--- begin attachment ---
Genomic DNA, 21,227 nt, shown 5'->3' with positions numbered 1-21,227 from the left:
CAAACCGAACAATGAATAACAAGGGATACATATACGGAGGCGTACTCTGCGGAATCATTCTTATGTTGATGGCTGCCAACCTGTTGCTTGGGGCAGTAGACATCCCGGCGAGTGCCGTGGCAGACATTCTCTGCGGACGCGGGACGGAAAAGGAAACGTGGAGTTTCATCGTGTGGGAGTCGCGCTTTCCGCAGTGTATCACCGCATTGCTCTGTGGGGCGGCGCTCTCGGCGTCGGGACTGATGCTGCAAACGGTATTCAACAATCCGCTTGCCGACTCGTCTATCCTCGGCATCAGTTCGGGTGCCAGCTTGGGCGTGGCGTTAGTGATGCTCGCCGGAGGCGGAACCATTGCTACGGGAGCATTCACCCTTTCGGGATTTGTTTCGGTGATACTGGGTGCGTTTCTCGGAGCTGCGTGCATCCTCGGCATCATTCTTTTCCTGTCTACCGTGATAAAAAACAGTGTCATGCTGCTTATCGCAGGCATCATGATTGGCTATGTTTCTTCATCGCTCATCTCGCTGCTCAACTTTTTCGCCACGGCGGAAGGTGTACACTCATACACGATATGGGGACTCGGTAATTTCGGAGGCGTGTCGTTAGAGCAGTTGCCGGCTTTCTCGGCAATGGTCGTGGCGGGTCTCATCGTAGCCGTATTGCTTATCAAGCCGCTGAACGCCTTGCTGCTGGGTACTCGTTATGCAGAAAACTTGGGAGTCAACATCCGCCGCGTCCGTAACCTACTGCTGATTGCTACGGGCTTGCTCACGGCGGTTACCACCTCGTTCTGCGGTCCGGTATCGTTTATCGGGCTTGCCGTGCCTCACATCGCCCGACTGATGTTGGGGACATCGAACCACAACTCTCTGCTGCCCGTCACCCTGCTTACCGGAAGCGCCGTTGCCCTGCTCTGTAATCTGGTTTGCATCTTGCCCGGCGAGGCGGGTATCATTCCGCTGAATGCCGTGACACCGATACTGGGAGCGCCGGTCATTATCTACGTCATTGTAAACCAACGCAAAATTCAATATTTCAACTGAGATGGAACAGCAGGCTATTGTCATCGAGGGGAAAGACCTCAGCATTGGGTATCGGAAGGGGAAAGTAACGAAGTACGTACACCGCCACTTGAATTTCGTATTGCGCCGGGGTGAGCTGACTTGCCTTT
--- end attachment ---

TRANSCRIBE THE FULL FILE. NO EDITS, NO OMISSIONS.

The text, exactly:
Genomic DNA, 21,227 nt, shown 5'->3' with positions numbered 1-21,227 from the left:
CAAACCGAACAATGAATAACAAGGGATACATATACGGAGGCGTACTCTGCGGAATCATTCTTATGTTGATGGCTGCCAACCTGTTGCTTGGGGCAGTAGACATCCCGGCGAGTGCCGTGGCAGACATTCTCTGCGGACGCGGGACGGAAAAGGAAACGTGGAGTTTCATCGTGTGGGAGTCGCGCTTTCCGCAGTGTATCACCGCATTGCTCTGTGGGGCGGCGCTCTCGGCGTCGGGACTGATGCTGCAAACGGTATTCAACAATCCGCTTGCCGACTCGTCTATCCTCGGCATCAGTTCGGGTGCCAGCTTGGGCGTGGCGTTAGTGATGCTCGCCGGAGGCGGAACCATTGCTACGGGAGCATTCACCCTTTCGGGATTTGTTTCGGTGATACTGGGTGCGTTTCTCGGAGCTGCGTGCATCCTCGGCATCATTCTTTTCCTGTCTACCGTGATAAAAAACAGTGTCATGCTGCTTATCGCAGGCATCATGATTGGCTATGTTTCTTCATCGCTCATCTCGCTGCTCAACTTTTTCGCCACGGCGGAAGGTGTACACTCATACACGATATGGGGACTCGGTAATTTCGGAGGCGTGTCGTTAGAGCAGTTGCCGGCTTTCTCGGCAATGGTCGTGGCGGGTCTCATCGTAGCCGTATTGCTTATCAAGCCGCTGAACGCCTTGCTGCTGGGTACTCGTTATGCAGAAAACTTGGGAGTCAACATCCGCCGCGTCCGTAACCTACTGCTGATTGCTACGGGCTTGCTCACGGCGGTTACCACCTCGTTCTGCGGTCCGGTATCGTTTATCGGGCTTGCCGTGCCTCACATCGCCCGACTGATGTTGGGGACATCGAACCACAACTCTCTGCTGCCCGTCACCCTGCTTACCGGAAGCGCCGTTGCCCTGCTCTGTAATCTGGTTTGCATCTTGCCCGGCGAGGCGGGTATCATTCCGCTGAATGCCGTGACACCGATACTGGGAGCGCCGGTCATTATCTACGTCATTGTAAACCAACGCAAAATTCAATATTTCAACTGAGATGGAACAGCAGGCTATTGTCATCGAGGGGAAAGACCTCAGCATTGGGTATCGGAAGGGGAAAGTAACGAAGTACGTACACCGCCACTTGAATTTCGTATTGCGCCGGGGTGAGCTGACTTGCCTTT